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How to Fix Galaxy S8 Airplane Mode Battery Drain



Samsung Galaxy S8 Oreo users are complaining about severe battery drain while using the device’s Airplane Mode setting. While we wait for a permanent fix, we want to guide you through some fixes to try if the problem surfaces on your device.

As the Samsung Galaxy S8 Oreo roll out makes progress we’re starting to hear about the problems plaguing those that’ve upgraded from Nougat to Oreo.

Galaxy S8 users are reporting a variety of bugs including abnormal battery drain. Abnormal battery drain is a common problems, particularly after moving a device from one operating system to another.

In particular, Galaxy S8 and Galaxy S8+ users are complaining about bad battery life when flipping the phone to Airplane Mode. Airplane Mode kills connections like Wi-Fi and Bluetooth and it’s designed to help conserve battery life, not hurt it.

The problem looks like it’s (mostly) impacting Galaxy S8 users in Europe and users are seeing abnormal battery drain, sometimes up to 20%, when the phone is idling.

Samsung is apparently aware of the issue, reports indicate that it could be a coding problem, but it’s unclear when or even if the company will issue a permanent fix.

Fortunately, it looks like there’s a way to temporarily fix the issue should you encounter it on your Galaxy S8, Galaxy S8+, or Galaxy S8 Active.

How to Fix Galaxy S8 Oreo Battery Drain

While some users have apparently tried factory resetting the device and clearing the cache, those don’t appear to have an effect on the Airplane Mode battery draining issue.

However, it appears some Galaxy S8 users experiencing the problem have temporarily fixed the issue by switching the phone into 3G/2G network mode before turning on Airplane Mode. This option is located in the Galaxy S8’s settings in Settings > Connections > Mobile networks.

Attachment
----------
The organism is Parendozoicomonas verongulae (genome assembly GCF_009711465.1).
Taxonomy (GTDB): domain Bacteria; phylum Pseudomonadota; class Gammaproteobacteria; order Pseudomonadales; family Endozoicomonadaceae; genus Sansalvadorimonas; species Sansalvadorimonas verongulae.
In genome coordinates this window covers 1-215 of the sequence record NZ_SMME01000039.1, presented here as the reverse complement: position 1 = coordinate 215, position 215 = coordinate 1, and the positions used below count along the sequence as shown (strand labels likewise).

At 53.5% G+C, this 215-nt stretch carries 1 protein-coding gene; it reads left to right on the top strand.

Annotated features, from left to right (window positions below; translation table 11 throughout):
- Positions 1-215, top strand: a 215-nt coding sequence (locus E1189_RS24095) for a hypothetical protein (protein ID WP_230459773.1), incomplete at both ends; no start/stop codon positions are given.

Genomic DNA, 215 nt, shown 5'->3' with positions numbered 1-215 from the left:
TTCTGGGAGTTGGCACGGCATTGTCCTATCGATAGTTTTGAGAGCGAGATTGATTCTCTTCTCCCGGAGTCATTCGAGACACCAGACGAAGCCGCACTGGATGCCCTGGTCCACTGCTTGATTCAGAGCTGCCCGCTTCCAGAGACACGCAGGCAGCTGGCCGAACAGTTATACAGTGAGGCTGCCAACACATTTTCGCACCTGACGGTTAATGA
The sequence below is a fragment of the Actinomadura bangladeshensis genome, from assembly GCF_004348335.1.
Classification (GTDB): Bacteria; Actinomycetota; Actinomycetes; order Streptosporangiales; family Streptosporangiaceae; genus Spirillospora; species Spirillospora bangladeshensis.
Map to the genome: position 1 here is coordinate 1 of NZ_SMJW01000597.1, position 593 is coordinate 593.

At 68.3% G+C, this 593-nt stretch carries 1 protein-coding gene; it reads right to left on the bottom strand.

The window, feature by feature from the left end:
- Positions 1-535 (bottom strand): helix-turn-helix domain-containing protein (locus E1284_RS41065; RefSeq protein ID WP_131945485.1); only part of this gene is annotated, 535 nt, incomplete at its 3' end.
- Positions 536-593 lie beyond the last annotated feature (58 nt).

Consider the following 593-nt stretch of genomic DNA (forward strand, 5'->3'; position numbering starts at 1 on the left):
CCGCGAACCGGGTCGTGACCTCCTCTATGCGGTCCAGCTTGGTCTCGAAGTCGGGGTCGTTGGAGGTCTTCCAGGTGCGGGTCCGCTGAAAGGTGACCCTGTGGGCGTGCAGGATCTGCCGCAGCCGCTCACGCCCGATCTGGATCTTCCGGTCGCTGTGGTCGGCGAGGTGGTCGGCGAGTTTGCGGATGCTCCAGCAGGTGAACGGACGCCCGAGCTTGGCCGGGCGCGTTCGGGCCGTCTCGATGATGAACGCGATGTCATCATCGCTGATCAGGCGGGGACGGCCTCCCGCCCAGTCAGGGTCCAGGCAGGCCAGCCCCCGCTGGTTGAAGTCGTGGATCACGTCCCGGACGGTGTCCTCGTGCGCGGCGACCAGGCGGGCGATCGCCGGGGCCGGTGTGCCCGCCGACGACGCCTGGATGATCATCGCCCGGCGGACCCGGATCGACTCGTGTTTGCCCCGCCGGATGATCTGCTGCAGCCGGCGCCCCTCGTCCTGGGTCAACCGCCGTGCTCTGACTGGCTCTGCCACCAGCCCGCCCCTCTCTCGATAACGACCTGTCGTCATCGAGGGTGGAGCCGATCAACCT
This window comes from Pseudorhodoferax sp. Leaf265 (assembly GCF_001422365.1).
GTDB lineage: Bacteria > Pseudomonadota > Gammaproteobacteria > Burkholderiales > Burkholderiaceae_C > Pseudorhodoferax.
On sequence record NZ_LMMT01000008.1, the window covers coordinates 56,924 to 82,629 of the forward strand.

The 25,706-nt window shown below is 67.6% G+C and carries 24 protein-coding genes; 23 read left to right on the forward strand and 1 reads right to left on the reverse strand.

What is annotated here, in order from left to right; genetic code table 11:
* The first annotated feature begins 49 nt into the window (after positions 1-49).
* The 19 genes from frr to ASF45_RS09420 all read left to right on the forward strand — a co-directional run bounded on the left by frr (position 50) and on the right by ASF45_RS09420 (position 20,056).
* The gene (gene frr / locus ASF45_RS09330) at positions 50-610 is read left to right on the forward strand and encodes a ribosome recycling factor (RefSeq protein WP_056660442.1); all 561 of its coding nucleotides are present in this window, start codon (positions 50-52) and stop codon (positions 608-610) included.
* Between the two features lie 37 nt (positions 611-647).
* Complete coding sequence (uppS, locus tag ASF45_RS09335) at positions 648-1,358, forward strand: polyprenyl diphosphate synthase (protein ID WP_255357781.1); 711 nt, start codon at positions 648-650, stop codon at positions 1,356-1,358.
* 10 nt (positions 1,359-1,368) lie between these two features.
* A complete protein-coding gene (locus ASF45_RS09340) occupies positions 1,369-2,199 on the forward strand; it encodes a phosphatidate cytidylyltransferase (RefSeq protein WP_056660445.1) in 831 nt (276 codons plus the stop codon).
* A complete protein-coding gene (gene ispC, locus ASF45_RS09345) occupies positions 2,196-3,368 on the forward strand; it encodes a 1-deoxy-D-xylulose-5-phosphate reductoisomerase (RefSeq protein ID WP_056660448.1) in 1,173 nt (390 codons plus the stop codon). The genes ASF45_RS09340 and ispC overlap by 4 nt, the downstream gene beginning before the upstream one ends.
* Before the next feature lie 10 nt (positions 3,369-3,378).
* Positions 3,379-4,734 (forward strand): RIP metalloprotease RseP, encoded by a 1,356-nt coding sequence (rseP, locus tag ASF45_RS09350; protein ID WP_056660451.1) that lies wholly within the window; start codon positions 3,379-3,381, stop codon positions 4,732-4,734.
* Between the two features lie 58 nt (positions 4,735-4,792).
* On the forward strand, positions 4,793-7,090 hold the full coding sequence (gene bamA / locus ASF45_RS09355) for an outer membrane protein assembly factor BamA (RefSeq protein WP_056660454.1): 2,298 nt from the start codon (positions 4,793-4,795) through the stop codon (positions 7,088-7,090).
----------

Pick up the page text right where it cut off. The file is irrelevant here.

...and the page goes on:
The other option at the moment is to completely avoid using Airplane Mode until Samsung is able to work out a fix for the problems.

There’s a chance the company will issue a remedy inside the next security update for the Galaxy S8 and Galaxy S8+, but there’s no guarantee.

Other Galaxy S8 users have been complaining about more general battery life problems where the phone’s battery appears to drain faster than normal.

If you don’t think your battery life issues have anything to do with using Airplane Mode, please take a look at our list of fixes for bad Galaxy S8 battery life.

There’s a very good chance it’s one of your apps causing the issue, but there are also some settings tweaks you should try in order to get a handle on the issue.

4 Reasons Not to Install Galaxy S8 Oreo & 11 Reasons You Should

Install Oreo If You Want to Improve Your Security

Install Oreo If You Want to Improve Your Security

If you value your security, and we assume all of you do, you should think about installing the Galaxy S8 Oreo update soon after it arrives for your phone. 

Samsung continues to release important security patches for Galaxy-branded devices and your Galaxy S8's Android 8.0 Oreo update should bring the latest patches from Samsung, and Google, to your phone. 

The Galaxy S8 Android Oreo update delivers the company's latest security updates and we expect upcoming releases to come with newer security patches.

If you're curious about Samsung's security updates, you can read more about the changes on Samsung's website

If you failed to download an older security update from another month, you'll get those patches when you go to install Android Oreo on your Galaxy S8 for the first time. 

The Galaxy S8 Oreo update also comes with security improvements to Samsung Pay, Samsung's popular mobile payment solution. If you use Samsung Pay, you should probably download the Android Oreo update soon after it arrives for your phone. 

It also comes with some enhancements to Find My Mobile including the ability to remotely back up Secure Folder to Samsung Cloud when you lose your phone and a way to lock up Samsung Pass using Find My Mobile.

On top of those features, Oreo comes with enhancements to the device's Biometrics. Features that use biometrics like your face, fingerprints, and irises are only available when you use a secure screen lock type (pattern, PIN, or password).

If you decide to switch to a non-secure screen lock type (Swipe or None), the device will automatically suspend biometric authentication for unlocking and for verification in apps like Samsung Pay and Samsung Pass. 

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